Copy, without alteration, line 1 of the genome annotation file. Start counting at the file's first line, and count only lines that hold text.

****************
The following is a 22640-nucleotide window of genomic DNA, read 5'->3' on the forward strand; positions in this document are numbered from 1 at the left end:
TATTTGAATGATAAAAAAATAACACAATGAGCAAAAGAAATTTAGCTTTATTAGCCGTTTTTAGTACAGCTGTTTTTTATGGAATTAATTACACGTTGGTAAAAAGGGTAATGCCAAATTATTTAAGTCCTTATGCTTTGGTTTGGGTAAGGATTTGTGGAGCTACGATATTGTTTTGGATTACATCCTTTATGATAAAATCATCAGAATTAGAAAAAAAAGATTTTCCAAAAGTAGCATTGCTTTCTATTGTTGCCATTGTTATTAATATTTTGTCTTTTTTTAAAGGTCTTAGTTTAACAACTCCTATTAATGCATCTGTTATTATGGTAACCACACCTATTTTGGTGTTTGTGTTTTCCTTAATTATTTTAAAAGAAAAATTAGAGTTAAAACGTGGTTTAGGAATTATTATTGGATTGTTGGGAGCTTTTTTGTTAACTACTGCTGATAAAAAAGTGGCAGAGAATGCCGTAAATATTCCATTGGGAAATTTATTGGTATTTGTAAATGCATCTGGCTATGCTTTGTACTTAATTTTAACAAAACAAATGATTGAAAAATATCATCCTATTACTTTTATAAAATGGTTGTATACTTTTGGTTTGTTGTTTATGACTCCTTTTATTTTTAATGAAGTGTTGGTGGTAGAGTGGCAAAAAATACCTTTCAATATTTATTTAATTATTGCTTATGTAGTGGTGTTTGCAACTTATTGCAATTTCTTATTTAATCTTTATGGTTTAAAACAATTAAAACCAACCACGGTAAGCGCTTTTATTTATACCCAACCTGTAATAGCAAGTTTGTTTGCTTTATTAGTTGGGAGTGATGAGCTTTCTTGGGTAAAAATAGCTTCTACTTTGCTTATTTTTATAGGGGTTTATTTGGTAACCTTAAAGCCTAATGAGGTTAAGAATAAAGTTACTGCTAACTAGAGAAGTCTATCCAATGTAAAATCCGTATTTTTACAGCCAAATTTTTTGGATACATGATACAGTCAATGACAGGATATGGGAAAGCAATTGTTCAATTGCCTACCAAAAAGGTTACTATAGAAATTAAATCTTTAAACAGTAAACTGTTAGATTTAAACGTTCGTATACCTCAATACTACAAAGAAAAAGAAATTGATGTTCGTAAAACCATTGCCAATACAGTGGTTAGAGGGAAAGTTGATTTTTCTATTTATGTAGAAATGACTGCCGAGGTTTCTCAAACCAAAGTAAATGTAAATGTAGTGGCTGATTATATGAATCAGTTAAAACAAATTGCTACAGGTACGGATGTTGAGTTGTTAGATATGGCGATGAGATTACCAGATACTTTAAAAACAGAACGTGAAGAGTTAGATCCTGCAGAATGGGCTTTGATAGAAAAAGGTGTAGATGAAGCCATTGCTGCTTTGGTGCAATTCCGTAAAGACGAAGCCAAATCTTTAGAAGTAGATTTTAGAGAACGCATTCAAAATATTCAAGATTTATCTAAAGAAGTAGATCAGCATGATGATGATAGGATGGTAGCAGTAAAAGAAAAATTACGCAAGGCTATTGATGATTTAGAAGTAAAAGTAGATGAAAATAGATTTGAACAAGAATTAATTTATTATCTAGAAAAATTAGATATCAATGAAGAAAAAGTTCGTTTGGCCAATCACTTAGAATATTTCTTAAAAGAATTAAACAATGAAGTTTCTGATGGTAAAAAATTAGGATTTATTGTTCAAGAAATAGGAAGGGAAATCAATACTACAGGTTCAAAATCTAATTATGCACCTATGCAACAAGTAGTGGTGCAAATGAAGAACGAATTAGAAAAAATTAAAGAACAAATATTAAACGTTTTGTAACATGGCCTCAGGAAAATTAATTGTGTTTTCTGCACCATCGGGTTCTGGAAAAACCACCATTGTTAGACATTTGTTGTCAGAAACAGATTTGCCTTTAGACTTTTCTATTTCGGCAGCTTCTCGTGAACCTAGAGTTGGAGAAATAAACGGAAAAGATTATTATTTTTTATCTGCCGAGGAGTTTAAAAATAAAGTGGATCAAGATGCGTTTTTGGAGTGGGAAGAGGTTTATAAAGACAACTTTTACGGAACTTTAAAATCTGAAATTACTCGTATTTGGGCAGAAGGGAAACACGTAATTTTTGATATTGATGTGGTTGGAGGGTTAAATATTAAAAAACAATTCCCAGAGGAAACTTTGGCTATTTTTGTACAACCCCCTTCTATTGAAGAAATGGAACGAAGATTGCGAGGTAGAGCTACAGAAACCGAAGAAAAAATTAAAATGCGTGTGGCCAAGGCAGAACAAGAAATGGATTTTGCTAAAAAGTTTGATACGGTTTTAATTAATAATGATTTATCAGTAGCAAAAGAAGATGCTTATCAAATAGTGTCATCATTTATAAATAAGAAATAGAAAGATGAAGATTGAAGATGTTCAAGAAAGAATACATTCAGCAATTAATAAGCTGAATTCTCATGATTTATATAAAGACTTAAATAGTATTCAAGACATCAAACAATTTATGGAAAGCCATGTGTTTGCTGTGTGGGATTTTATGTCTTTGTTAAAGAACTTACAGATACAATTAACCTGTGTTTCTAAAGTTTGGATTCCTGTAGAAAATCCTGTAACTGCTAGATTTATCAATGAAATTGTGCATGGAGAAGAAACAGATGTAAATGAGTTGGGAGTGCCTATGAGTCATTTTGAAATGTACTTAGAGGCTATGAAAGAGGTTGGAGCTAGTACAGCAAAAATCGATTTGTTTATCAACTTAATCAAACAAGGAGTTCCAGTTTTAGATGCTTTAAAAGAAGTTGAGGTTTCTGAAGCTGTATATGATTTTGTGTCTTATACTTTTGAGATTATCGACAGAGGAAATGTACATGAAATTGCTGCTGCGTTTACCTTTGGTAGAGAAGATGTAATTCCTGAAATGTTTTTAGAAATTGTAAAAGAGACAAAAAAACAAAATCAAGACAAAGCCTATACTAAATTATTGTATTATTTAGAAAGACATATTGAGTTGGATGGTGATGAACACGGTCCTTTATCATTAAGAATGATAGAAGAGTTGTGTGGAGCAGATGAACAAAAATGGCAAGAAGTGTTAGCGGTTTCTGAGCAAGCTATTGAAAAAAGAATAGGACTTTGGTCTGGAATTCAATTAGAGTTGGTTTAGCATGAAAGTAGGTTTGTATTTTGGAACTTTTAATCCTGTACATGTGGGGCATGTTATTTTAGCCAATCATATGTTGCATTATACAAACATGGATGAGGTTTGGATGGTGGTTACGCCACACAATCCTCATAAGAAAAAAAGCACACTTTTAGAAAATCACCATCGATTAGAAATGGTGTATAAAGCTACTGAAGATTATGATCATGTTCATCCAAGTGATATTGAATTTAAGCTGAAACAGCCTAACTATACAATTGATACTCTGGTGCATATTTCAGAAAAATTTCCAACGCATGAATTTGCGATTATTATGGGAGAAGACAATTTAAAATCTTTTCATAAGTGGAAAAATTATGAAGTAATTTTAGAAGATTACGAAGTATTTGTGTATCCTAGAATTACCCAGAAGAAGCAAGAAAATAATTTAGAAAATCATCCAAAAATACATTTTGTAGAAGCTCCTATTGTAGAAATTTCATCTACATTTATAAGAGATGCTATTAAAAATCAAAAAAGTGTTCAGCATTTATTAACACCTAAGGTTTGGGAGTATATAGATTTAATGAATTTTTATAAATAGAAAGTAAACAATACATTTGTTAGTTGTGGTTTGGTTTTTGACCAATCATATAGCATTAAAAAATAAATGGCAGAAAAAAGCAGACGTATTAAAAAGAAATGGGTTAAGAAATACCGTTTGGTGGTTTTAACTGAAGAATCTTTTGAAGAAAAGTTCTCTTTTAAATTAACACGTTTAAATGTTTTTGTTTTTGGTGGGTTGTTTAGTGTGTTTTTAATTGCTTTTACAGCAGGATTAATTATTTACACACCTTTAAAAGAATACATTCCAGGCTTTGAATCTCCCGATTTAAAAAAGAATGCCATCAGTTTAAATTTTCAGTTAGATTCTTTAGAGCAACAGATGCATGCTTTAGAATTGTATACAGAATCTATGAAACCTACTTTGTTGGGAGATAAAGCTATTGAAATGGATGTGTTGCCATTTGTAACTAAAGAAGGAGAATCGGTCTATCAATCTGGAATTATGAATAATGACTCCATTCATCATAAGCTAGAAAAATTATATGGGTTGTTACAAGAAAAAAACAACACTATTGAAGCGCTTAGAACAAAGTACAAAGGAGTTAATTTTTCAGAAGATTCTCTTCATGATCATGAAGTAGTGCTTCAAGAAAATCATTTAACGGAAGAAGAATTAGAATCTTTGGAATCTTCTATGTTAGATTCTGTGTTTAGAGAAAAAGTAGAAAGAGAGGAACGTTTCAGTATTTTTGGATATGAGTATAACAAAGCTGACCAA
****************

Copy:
The following is a 22640-nucleotide window of genomic DNA, read 5'->3' on the forward strand; positions in this document are numbered from 1 at the left end: